3. Nate Oman on December 8, 2005 at 12:05 pm

    Russell: Reading your review, it seemed like the the figerprints of Rousseau were all over your reading of Joseph and his approach to Church government. I would love to see you flesh this out a bit more some time. Good Anglo-American liberal that I am, I have always found the General Will more than a little frightening. However, reading your remarks made me realize that I may actually spend more of my life in a Rousseauian world than I had supposed.

    It seems to me that if we take Church government as an example of a Rousseuian General Will, then it matters a great deal whether we view it as a polity — a failed state or a failed nation — or as some sort of intermediate community embedded within a nation. Of course, one can negotiate the liberal fear of authority within a classical liberal framework by thinking of the religious community as being contractual. You make me think, however, that it might make sense to think about it as a sort of Rousseauian enclave within a liberal polity.

  4. Russell Arben Fox on December 8, 2005 at 12:40 pm

    Good thoughts, Nate. You’re right that there is more than a little Rousseau in my interpretation of what I see Bushman presenting insofar as the politics of Joseph’s vision is concerned. Not that I think the rule of “common consent” equals a perfect Rousseauian social contract, but that the terms his analysis of the social contract provides are helpful to understanding what I think Smith, at least originally, wanted to do, and what we still do today. Of course, Rousseau’s real provocation wasn’t just that he came up with a revolutionary challenge to the modern world; it’s that he used Calvinist and pietist models, as well as more respectable classical republican ones, to do so. That’s why I suggested that Bushman’s use of republicanism, while revealing in thinking about what Smith tried to put in place, could have benefited from an examination of Puritan town meetings, pietist conventicles, and other congregational and communitarian civic forms.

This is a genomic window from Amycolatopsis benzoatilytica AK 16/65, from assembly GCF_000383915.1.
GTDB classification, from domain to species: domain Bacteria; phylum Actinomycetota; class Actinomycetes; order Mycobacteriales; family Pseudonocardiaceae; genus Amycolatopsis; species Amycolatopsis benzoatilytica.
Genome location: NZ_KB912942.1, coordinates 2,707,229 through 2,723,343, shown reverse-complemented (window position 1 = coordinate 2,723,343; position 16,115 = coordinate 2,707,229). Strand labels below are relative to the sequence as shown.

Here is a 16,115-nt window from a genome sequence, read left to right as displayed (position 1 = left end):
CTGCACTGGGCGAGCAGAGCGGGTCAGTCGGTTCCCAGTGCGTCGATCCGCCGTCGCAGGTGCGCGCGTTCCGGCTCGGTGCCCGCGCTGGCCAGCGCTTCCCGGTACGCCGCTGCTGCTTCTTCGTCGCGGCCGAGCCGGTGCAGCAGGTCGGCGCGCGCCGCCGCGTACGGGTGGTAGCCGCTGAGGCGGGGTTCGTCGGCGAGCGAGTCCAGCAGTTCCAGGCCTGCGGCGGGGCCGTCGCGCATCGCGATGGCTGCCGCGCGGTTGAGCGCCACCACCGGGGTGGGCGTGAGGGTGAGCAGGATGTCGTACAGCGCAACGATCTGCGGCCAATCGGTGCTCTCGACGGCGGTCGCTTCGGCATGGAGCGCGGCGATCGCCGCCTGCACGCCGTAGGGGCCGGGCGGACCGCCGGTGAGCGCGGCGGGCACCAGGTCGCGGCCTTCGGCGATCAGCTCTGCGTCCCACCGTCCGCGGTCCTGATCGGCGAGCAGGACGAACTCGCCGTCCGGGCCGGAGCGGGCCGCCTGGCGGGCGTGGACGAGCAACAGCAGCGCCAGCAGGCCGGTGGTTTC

As for the possibility of “Rousseauian enclaves” in a liberal world, there’s something to that. But pushing that reading of church government leads us back to issues of ethnicity, identity, and membership. These kind of romantic communities depend upon not just hierarchical representation (which is arguably what Smith decided to embrace towards the end of his life), but direct unanimous participation. In other words, they can never be too big, much less “universal”–only “general.” Ok, the basic unit is the ward or branch–so far, so good. But if Rousseau does help us understand what it means to live under the rule of common consent while also functioning within a liberal society, what is the effect of the proud claim that the rule of the church is, in fact, universal–the same everywhere, with the same Mormon culture and curricula and meetinghouses in Boise and Bangladesh? Maybe that isn’t a problem; maybe we’re talking about different modes of membership here. Then again, maybe it is a problem, one that our increasingly international church just can’t avoid addressing somewhere down the line.

WELCOME

Times and Seasons is a place to gather and discuss ideas of interest to faithful Latter-day Saints.